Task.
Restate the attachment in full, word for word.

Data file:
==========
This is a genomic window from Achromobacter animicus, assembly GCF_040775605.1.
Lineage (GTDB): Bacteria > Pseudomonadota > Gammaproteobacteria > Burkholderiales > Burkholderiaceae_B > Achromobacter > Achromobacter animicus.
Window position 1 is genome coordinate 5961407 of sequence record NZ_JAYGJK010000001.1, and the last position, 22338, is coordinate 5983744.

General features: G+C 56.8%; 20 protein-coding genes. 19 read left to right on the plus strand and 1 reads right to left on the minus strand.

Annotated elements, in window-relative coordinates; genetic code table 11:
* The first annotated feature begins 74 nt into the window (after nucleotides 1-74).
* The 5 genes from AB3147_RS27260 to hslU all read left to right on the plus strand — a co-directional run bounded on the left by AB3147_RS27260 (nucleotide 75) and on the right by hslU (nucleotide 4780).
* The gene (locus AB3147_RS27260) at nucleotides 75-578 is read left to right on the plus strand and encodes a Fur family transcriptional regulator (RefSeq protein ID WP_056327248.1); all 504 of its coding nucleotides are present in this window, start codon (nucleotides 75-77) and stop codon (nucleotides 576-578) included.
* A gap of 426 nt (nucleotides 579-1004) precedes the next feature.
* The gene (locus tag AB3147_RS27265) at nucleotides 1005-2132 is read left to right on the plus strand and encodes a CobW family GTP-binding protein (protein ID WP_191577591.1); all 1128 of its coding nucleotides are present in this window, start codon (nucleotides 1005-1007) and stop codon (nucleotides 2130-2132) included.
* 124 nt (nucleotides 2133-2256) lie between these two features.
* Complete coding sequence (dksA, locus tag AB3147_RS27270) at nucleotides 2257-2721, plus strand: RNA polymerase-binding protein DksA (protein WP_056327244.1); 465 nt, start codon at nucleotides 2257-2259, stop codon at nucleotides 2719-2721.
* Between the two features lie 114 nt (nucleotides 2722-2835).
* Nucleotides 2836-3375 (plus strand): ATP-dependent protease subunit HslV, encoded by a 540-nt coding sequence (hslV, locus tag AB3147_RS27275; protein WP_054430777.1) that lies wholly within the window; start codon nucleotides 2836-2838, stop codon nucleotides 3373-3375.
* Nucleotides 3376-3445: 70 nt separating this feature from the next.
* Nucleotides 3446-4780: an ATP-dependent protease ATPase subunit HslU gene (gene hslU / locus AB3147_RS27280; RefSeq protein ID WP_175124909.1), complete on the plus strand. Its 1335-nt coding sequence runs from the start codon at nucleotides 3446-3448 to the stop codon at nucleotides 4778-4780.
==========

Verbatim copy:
This is a genomic window from Achromobacter animicus, assembly GCF_040775605.1.
Lineage (GTDB): Bacteria > Pseudomonadota > Gammaproteobacteria > Burkholderiales > Burkholderiaceae_B > Achromobacter > Achromobacter animicus.
Window position 1 is genome coordinate 5961407 of sequence record NZ_JAYGJK010000001.1, and the last position, 22338, is coordinate 5983744.

General features: G+C 56.8%; 20 protein-coding genes. 19 read left to right on the plus strand and 1 reads right to left on the minus strand.

Annotated elements, in window-relative coordinates; genetic code table 11:
* The first annotated feature begins 74 nt into the window (after nucleotides 1-74).
* The 5 genes from AB3147_RS27260 to hslU all read left to right on the plus strand — a co-directional run bounded on the left by AB3147_RS27260 (nucleotide 75) and on the right by hslU (nucleotide 4780).
* The gene (locus AB3147_RS27260) at nucleotides 75-578 is read left to right on the plus strand and encodes a Fur family transcriptional regulator (RefSeq protein ID WP_056327248.1); all 504 of its coding nucleotides are present in this window, start codon (nucleotides 75-77) and stop codon (nucleotides 576-578) included.
* A gap of 426 nt (nucleotides 579-1004) precedes the next feature.
* The gene (locus tag AB3147_RS27265) at nucleotides 1005-2132 is read left to right on the plus strand and encodes a CobW family GTP-binding protein (protein ID WP_191577591.1); all 1128 of its coding nucleotides are present in this window, start codon (nucleotides 1005-1007) and stop codon (nucleotides 2130-2132) included.
* 124 nt (nucleotides 2133-2256) lie between these two features.
* Complete coding sequence (dksA, locus tag AB3147_RS27270) at nucleotides 2257-2721, plus strand: RNA polymerase-binding protein DksA (protein WP_056327244.1); 465 nt, start codon at nucleotides 2257-2259, stop codon at nucleotides 2719-2721.
* Between the two features lie 114 nt (nucleotides 2722-2835).
* Nucleotides 2836-3375 (plus strand): ATP-dependent protease subunit HslV, encoded by a 540-nt coding sequence (hslV, locus tag AB3147_RS27275; protein WP_054430777.1) that lies wholly within the window; start codon nucleotides 2836-2838, stop codon nucleotides 3373-3375.
* Nucleotides 3376-3445: 70 nt separating this feature from the next.
* Nucleotides 3446-4780: an ATP-dependent protease ATPase subunit HslU gene (gene hslU / locus AB3147_RS27280; RefSeq protein ID WP_175124909.1), complete on the plus strand. Its 1335-nt coding sequence runs from the start codon at nucleotides 3446-3448 to the stop codon at nucleotides 4778-4780.